Chapter 7Extreme Values Statistics for Markov Chains with Applications to Finance and Insurance

Patrice Bertail1, Stéphan Clémençon2 and Charles Tillier1

1MODAL'X, Université Paris-Ouest, Nanterre, France

2TSI, TelecomParisTech, Paris, France

AMS 2000 Mathematics Subject Classification: 60G70, 60J10, 60K20.

7.1 Introduction

Extremal events for (strongly or weakly) dependent data have received an increasing attention in the statistical literature in the last past years (see (Newell, 1964); (Loynes, 1965); (O'Brien, 1974), (O'Brien, 1987); (Hsing, 1988), (Hsing, 1991), (Hsing, 1993); (Resnick and Stărică, 1995); (Rootzén, 2009), for instance). A major issue for evaluating risks and understanding extremes and their possible replications is to take into account some dependencies. Indeed, whereas extreme values naturally occur in an isolated fashion in the identically independent distributed (i.i.d.) setup, since extreme values may be highly correlated, they generally tend to take place in small clusters for weakly dependent sequences. Most methods for statistical analysis of extremal events in weakly dependent setting rely on (fixed length) blocking techniques, which consist, roughly speaking, in dividing an observed data series into (overlapping or nonoverlapping) blocks of fixed length. Examining how extreme values occur over these data segments allows to capture the tail and the dependency structure of extreme values.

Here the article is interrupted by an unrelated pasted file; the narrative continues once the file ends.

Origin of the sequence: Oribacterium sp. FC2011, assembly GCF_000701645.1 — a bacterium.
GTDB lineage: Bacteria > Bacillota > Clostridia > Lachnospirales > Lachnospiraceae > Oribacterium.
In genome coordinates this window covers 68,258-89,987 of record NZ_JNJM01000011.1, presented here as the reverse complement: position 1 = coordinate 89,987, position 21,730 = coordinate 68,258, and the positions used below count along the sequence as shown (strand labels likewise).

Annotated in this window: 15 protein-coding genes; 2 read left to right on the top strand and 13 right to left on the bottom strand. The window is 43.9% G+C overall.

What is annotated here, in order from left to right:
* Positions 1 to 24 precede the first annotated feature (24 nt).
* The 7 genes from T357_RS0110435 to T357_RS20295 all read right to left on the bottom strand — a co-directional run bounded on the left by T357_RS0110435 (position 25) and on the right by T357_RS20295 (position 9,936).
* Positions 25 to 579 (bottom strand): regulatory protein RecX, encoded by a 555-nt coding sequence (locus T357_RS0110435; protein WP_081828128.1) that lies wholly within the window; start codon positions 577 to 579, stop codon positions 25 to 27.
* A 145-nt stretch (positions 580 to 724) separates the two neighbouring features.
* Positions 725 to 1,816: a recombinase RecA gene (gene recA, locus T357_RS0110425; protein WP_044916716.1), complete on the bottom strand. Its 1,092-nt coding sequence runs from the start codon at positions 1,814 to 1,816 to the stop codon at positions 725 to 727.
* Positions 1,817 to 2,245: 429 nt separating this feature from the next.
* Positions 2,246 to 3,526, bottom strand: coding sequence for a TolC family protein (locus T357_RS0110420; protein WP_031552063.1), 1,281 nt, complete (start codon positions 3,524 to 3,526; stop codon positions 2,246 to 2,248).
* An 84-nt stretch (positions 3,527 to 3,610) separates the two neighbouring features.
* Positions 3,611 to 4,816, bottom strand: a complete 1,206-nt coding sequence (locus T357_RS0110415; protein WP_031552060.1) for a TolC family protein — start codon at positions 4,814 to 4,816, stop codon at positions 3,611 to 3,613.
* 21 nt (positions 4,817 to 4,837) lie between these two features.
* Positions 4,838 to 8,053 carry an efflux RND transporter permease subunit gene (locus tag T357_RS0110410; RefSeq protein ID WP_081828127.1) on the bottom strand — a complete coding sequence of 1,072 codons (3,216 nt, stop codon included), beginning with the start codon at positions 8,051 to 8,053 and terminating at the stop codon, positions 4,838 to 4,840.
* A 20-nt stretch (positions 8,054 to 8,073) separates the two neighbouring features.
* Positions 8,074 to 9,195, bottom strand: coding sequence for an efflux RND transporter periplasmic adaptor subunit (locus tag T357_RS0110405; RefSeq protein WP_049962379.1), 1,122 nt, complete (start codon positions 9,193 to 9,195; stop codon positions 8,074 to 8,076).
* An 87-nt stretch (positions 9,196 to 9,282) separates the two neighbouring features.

As originally pointed out in Rootzén (1988), the extremal ...

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